Are You Focused on Results?©|
By Terri L. Norvell, Business Coach &
Developing specific goals will allow your organization to move confidently toward realizing its vision. While visions are imaginative, high level and appeal to our emotions, to become realized they must be supported with specific initiatives that define how your organization will achieve its vision. This is part three in the Values, Vision & Goals success series.
Creating Your Goals
Goals form the direction for consistent efforts and action by your team, and signal organizational commitment. While the year-end is a traditional time to think of your goal setting, this is a success strategy that can be used whenever change is desired, a new project is beginning or problems need solving. You are able to accomplish the big things by taking little steps and by doing the little things right. This may appear very common and sensible, yet few people and organizations follow through to reach their maximum potential. The keys to success lay in the strategic goal development, implementation, ongoing focus and follow through. This takes discipline and commitment at all levels.
Create five to seven key goals for your organization which you want to realize within a short time frame (3 to 12 months). Each goal should identify specific action steps, be measurable, and results oriented. Each goal should be built with an overall timeline along with benchmarks for monitoring progress. For each goal ask yourself, "What needs to happen for this goal to take place? By when does this need to happen?"
Your team must understand how they contribute individually to the overall goals of your organization. Everyone should know, "What’s expected of me and how do I accomplish it?" This requires a commitment to written personal plans that guide each person’s decisions about what to work on and when to work on it. Everyone in your company will then have a specific action agenda that folds into your vision. The
power of these individual plans is their ubiquity and uniformity. When these basics are in place, the unified efforts can create significant results that will exceed your expectations.
Ask each person to identify five to seven goals that support your overall goals. Create a matrix to track progress and rank each goal’s importance to provide prioritization. Everyone’s plan, from the CEO to the front line manager must fit on one piece of paper. Think percentage improvements or quantifiables, and while everything in the plan may appear critical, decide which goal has a 50% importance verses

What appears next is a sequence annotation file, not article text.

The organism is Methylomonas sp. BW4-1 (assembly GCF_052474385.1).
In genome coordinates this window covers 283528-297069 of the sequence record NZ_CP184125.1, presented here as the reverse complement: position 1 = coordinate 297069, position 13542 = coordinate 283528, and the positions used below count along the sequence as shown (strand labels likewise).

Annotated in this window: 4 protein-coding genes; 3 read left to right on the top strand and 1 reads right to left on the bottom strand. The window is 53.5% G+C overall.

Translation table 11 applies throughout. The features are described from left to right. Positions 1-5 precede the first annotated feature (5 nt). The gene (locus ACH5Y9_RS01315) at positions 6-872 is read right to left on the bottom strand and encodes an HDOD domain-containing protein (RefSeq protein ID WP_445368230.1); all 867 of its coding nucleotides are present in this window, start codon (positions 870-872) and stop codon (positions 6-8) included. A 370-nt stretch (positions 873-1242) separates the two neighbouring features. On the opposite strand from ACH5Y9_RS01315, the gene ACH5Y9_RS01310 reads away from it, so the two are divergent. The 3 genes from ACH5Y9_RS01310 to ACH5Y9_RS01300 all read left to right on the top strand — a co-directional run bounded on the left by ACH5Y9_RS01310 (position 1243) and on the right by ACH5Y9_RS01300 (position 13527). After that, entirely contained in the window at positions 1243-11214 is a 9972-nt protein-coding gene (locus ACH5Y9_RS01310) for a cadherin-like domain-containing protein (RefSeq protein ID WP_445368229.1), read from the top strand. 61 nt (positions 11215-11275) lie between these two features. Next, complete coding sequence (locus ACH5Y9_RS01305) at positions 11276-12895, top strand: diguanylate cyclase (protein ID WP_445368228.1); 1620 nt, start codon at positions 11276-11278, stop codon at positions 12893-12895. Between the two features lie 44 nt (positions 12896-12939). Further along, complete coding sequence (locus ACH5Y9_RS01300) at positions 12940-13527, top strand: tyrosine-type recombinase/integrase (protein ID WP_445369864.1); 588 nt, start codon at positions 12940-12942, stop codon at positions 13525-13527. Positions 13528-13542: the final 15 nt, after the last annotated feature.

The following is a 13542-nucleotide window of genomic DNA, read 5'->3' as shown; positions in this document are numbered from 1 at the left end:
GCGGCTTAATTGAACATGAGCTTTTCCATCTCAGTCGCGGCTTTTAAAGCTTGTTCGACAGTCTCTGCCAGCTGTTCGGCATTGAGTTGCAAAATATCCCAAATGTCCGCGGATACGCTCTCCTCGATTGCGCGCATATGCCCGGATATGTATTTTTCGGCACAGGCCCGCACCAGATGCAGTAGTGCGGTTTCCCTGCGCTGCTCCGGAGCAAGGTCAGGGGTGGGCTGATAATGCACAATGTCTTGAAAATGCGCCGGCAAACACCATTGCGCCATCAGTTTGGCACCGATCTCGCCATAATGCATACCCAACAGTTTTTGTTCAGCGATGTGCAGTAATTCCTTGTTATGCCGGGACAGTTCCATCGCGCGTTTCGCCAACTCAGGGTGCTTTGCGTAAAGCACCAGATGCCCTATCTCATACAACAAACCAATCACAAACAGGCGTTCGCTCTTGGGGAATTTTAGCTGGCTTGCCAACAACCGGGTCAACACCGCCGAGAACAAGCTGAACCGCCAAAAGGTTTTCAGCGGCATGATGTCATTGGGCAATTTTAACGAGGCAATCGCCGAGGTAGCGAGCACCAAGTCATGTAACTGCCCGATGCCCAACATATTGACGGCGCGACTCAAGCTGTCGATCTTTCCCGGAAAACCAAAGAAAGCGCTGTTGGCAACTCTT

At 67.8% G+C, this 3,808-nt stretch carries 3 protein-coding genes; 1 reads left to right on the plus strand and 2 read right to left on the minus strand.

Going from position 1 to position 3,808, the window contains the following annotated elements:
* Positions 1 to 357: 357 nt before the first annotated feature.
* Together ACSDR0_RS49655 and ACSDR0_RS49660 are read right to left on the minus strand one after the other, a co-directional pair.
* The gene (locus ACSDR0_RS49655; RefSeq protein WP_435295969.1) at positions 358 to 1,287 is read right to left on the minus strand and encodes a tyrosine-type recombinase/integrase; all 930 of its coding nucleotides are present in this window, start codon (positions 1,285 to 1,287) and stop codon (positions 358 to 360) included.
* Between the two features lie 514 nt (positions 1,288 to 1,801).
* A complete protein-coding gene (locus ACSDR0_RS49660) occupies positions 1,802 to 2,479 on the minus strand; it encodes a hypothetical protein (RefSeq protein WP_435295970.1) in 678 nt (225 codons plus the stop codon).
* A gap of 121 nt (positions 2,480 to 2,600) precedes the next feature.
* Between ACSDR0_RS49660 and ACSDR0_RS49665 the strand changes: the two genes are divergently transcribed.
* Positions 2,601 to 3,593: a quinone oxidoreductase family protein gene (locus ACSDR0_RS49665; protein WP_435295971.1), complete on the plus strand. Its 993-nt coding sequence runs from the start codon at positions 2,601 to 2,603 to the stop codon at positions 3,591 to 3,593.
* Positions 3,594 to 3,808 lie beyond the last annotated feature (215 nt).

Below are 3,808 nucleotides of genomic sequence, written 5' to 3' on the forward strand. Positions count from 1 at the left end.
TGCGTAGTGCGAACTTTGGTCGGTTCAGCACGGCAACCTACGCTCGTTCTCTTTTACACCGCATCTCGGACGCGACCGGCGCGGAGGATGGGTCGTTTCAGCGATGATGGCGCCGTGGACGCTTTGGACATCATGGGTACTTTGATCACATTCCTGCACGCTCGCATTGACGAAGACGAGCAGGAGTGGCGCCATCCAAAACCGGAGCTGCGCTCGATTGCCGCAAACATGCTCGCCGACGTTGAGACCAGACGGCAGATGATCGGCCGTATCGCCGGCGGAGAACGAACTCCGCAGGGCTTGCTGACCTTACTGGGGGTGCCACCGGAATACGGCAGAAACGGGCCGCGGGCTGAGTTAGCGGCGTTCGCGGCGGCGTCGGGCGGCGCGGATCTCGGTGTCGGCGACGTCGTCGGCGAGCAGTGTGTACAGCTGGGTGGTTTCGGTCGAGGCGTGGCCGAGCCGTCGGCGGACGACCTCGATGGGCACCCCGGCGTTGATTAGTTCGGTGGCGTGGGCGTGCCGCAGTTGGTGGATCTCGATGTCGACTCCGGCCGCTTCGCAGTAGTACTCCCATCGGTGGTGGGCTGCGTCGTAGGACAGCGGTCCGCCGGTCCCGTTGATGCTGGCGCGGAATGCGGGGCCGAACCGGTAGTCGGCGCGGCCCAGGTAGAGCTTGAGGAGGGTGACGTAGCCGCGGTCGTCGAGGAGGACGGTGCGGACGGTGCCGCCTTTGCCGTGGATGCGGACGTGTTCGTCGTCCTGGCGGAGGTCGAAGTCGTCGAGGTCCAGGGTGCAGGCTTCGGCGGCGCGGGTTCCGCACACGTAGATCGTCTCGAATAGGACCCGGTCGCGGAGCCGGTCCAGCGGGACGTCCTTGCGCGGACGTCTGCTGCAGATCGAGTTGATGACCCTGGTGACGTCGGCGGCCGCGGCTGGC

a 25% importance.
Tracking Weekly Accomplishments
You want to enable your team to be self managing
and disciplined in working their plan. Each person should track accomplishments and progress, along with the necessary modifications to ensure attention and focus. A combination of weekly status reports and meetings, held in-person or via teleconference, provides much needed focus and support. These meetings should encourage joint problem solving rather than just reporting so you can be kept proactively informed before any issues become a crisis.
To avoid getting bogged down in a typical status report, follow these guidelines: limit status reports to ten minutes, for each goal your team member should recap four key elements - objectives, status, issues, recommendations. The use of progress charts and visuals can assist in monitoring the progress. All team members should have either an action plan or a task list to follow.
A straight forward process enables your entire organization to systematically move toward its vision. There is great value in simplicity as it creates order, clarity of focus and makes it easier to follow through. Being a leader in your industry means you’ve taken the time to create your plan, work your plan and ensure your entire organization stays focused.
Terri Norvell is a national business coach and consultant
for fast growing and entrepreneurial businesses.
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